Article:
This episode is in English. Mike Rooseboom is the Product Manager for one of the Growth teams at Epidemic Sound. At Epidemic Sound content creators can find royalty-free music for video or sound productions such as Youtube videos or podcasts.

Mike’s Growth Team consists of him as the Product Manager, a Data Scientist, a Product Designer, a Tech Lead, several Full-Stack Engineers, a Machine Learning Engineer, and an Engineering Manager. The team works very closely with data scientists and user researchers and tries to work systematically with data and insights, both quantitative and qualitative, to understand user behavior and where to optimize. From insights they derive hypotheses and bets, from which they create experiments or activities to validate if they’re on the right track or not. Usually, their teams have data scientists embedded, thus part of the day-to-day. User research is something they get help from centrally, but also do a bit themselves in the team, with QA help from the central team.

Based on both quantitative and qualitative insights, they believe visitors and users don’t really understand what it is that they provide. It seems simple enough, but music licensing is hard and it can easily be mistaken for music streaming. Their hypothesis was that visitors needed a bit more information on how this benefits them. So they did different things. Add a page about licensing information. Add a quiz on what subscription works for you. Add information per user segment, addressing their benefits and pain points directly (Youtuber, Streamer, etc). Apart from licensing, which is still hard, it resulted in more signups but also more retention and lower customer service cases. What they learned was that if you address your visitors according to their needs and pain points, you build trust and motivation, even if it seems like you’re adding friction to the funnel.

A challenge they had was that the website was quite slow, especially the further away you are from their servers in Europe. Google looks at The Core Web Vitals – Largest Contentful Paint (LPC), First Input Delay (FID), and Cumulative Layout Shift (CLS) for ranking. Epidemic Sound looked at the correlation between LCP, and conversion rate. The result is a much faster site and improved Google’s page speed index score. And they learned that it is hard to attribute the work to ranking or signups, or even any qualitative input from users. But looking at their own data, they know the site is faster around the world than it used to be.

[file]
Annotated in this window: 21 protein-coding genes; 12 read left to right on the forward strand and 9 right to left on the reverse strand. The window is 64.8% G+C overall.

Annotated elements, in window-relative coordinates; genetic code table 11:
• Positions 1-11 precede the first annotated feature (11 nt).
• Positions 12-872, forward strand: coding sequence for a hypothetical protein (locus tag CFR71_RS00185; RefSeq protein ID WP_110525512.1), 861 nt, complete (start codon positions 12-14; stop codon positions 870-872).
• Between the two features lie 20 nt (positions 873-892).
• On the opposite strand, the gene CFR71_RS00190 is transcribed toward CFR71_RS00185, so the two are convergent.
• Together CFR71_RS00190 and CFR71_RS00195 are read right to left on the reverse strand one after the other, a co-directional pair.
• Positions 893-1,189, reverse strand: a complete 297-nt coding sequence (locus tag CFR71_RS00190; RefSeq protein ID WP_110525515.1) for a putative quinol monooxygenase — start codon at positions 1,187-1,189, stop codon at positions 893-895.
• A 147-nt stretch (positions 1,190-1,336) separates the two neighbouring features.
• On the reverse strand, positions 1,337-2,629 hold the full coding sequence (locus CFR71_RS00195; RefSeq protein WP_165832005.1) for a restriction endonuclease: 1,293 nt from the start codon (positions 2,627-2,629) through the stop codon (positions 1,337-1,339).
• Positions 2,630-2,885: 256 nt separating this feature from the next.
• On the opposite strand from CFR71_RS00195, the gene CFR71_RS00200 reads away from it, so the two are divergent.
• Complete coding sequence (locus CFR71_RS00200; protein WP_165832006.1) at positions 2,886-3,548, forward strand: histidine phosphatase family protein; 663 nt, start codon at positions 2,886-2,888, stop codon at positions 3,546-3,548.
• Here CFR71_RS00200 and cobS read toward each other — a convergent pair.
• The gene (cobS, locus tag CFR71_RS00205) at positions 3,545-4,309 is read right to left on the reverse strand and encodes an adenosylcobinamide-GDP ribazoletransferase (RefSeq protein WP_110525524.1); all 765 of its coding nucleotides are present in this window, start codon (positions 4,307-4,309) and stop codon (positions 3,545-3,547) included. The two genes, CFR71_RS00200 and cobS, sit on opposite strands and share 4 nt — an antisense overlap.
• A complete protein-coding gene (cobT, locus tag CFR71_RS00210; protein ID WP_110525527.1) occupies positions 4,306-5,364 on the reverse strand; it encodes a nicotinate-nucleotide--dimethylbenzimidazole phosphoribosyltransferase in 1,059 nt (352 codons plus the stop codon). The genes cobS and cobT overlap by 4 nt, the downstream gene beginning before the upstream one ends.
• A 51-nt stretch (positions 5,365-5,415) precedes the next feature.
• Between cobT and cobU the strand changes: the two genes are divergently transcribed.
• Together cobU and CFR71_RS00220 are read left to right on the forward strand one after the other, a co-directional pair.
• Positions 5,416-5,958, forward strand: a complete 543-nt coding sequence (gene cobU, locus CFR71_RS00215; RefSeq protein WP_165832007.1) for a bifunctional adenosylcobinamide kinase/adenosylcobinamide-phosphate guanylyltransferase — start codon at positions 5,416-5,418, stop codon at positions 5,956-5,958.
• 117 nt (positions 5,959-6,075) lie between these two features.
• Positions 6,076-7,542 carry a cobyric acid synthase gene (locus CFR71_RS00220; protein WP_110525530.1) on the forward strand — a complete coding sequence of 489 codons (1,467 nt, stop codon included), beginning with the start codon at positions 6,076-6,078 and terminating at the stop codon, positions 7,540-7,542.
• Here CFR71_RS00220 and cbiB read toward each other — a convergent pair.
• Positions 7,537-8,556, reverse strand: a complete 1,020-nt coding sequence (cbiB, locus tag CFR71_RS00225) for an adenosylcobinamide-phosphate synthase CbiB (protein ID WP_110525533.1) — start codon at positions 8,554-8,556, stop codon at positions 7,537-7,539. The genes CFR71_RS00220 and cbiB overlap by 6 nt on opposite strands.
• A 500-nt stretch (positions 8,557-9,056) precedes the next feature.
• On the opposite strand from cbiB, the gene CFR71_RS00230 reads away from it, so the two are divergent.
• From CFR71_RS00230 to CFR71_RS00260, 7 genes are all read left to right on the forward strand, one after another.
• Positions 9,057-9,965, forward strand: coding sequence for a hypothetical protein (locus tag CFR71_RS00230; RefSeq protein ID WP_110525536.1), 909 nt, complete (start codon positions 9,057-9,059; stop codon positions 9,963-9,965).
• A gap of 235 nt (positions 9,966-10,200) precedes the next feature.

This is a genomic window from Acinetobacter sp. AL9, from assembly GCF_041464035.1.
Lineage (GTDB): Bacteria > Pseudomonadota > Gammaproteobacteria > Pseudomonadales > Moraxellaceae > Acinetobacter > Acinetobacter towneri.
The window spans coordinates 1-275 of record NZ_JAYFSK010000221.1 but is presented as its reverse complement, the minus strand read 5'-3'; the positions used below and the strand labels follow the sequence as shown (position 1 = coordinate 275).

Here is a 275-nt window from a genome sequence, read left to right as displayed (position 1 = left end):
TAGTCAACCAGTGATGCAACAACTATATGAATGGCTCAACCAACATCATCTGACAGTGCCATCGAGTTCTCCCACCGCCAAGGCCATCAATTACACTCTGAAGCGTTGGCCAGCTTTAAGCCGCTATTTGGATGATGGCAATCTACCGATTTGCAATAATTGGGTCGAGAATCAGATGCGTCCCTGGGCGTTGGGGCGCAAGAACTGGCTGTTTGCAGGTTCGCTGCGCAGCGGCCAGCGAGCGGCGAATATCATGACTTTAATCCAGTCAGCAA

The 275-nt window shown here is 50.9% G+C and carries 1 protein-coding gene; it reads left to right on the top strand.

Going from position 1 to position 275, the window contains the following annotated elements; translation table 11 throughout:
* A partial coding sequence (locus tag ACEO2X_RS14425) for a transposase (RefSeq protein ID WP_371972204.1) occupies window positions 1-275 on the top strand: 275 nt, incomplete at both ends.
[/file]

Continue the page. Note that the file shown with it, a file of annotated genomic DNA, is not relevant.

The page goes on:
One insight is that they keep hearing that people want to hear the music before signing up, and they have historically kept the music a little hidden, like Netflix or Viaplay, but this seems to annoy people. So they made the music available through a more robust top navigation. This would also improve SEO. And the results were…Terrible, it killed conversion. They did this many times in different iterations, and they are still not done. Experimentation isn’t about winning, it’s about learning. They can continue to iterate because they believe that there is something here.

Datadrivet is a podcast by Do you want help getting started with experiments in your team? Get in touch with us at or on Linkedin. The podcast hosts are Joni Lindgren and Jasmin Yaya.


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